The 48 Tomatoes Method for Time Management and Productivity
From Two Great Systems to One Helpful Way to Look at Your Day
Time management is key in supercharging your productivity because it is the most scarce resource you have. No matter what you do, you cannot really get more time than what you are allotted. You can find ways to make more money, you can delegate work so you have less on your plate, but when it comes to time — you get what you get; you just have to find a way to make the most of it.
Much like with money, the best way to start making the most of your time is to begin tracking it. I’m not just talking about tracking what you have already spent — though that is helpful to get you a sense of where your time is going.
What I’m talking about is a way to view your time in 3 different respects:
- What you have at the start of each day (i.e., when you begin spending your time on things)
- How much you have left as the day proceeds
- A unit of measurement for your time that works best for capturing how most people spend it
The system I have cobbled together looks at time as units larger than conventional minutes and seconds, but smaller than hours. It combines visual representation of time available, interval work, and simplistic prioritization.
I call it 48 Tomatoes. Take a look, and feel free to comment on the piece as you see fit.
We all Have 48 Tomatoes Today
The Pomodoro Technique was invented by Francesco Cirillo. While in college, he began using a kitchen timer shaped like a tomato to keep him doing tasks for 25 straight minutes, with 5 minute breaks after each interval. That 25/5 interval is called a pomodoro — Italian for “tomato”.
This technique works, and I recommend it to anyone having trouble staying on tasks for more than a few minutes. But what I like about it goes way beyond the technique itself. I like the way that it views your time. If we really want to think about time like money — so we can better manage it, we must think about how we spend it. In order to do that, we need a basic unit in which to think of it. To me, nothing does this better than the 30 minute block — or tomato.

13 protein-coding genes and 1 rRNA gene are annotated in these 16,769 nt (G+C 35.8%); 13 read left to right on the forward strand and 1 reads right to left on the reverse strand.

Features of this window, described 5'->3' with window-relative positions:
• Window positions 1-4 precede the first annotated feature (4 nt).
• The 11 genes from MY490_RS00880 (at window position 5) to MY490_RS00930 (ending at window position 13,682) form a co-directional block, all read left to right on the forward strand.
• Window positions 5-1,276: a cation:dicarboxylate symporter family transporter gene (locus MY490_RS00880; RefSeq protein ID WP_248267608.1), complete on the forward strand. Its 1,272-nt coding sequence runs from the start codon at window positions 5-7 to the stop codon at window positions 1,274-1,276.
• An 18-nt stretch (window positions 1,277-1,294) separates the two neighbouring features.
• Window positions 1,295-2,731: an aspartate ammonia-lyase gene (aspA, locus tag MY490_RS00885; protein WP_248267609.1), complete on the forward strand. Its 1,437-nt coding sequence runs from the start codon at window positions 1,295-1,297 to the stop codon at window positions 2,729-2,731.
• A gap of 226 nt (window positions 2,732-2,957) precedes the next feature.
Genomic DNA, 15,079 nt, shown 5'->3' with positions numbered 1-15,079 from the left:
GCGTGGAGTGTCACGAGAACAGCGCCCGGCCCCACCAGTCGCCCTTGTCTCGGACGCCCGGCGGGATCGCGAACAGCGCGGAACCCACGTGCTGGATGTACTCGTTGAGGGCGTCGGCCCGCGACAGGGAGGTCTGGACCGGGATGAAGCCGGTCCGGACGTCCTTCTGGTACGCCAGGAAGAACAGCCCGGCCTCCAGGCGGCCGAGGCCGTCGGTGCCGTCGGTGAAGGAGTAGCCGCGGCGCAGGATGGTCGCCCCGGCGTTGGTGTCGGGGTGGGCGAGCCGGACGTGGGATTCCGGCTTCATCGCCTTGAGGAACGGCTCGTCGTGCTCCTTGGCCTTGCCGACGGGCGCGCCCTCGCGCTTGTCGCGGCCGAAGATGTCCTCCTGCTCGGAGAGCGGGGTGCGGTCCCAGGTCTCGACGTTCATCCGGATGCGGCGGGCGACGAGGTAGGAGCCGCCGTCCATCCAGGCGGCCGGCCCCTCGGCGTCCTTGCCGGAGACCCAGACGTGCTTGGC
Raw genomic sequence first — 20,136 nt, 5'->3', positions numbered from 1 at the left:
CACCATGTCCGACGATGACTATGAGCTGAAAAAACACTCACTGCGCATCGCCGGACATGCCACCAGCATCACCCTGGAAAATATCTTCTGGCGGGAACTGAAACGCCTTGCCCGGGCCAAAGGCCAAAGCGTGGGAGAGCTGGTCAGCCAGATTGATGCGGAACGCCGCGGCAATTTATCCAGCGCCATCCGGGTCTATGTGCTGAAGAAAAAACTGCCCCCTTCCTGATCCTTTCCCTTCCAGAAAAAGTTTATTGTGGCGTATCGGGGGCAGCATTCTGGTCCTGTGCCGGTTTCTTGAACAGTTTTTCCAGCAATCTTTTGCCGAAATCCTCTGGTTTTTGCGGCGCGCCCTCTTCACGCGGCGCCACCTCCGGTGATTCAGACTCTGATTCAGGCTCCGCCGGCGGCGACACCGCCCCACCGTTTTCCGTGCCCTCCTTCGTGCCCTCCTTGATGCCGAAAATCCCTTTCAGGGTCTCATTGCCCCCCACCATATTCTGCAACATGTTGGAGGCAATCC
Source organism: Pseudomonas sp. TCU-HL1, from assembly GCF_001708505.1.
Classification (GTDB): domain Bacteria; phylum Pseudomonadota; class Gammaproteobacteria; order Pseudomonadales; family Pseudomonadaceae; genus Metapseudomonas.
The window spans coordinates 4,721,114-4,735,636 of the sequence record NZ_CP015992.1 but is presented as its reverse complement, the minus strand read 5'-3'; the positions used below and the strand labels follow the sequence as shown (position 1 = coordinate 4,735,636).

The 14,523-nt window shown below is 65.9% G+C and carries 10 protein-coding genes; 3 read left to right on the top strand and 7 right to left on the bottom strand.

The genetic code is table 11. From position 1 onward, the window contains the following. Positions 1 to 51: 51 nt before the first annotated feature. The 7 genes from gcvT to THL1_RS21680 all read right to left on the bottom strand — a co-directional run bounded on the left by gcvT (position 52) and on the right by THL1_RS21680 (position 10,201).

Why a 30 minute block? Think Goldilocks. An hour is big and hard to think about. You could theoretically get a lot done in an hour, but it’s too big to use as a building block for budgeting time. 10 or 15 minutes seems like pretty neat and tidy discrete block of time, but things worth budgeting for rarely take less than 15 minutes. If you’re going to invest the time and mental energy to budget and track your time, 15 minutes will probably not get you a decent return on that investment. In my experience, anything large enough to block out time to do will usually take no less than a half-hour, all things considered. Consider the rule in project management for budgeting time: however long you think something will take you, multiply that estimate by at least 1.5, and you’ll get the likely duration. As a consolation to those really intent on splitting hairs: you can use half tomatoes, so that gets you down to 15 minutes.
Last time I checked, we have 24 hours each day. That’s 48 tomatoes — 48 half-hour intervals. That means that you start each day with 48 tomatoes to throw at the stuff in your life — projects, tasks, activities, service, etc. Keeping the mindset of how many tomatoes you’ve thrown and how many you have left seems to me like a hell of an easy way to get more serious about valuing your time.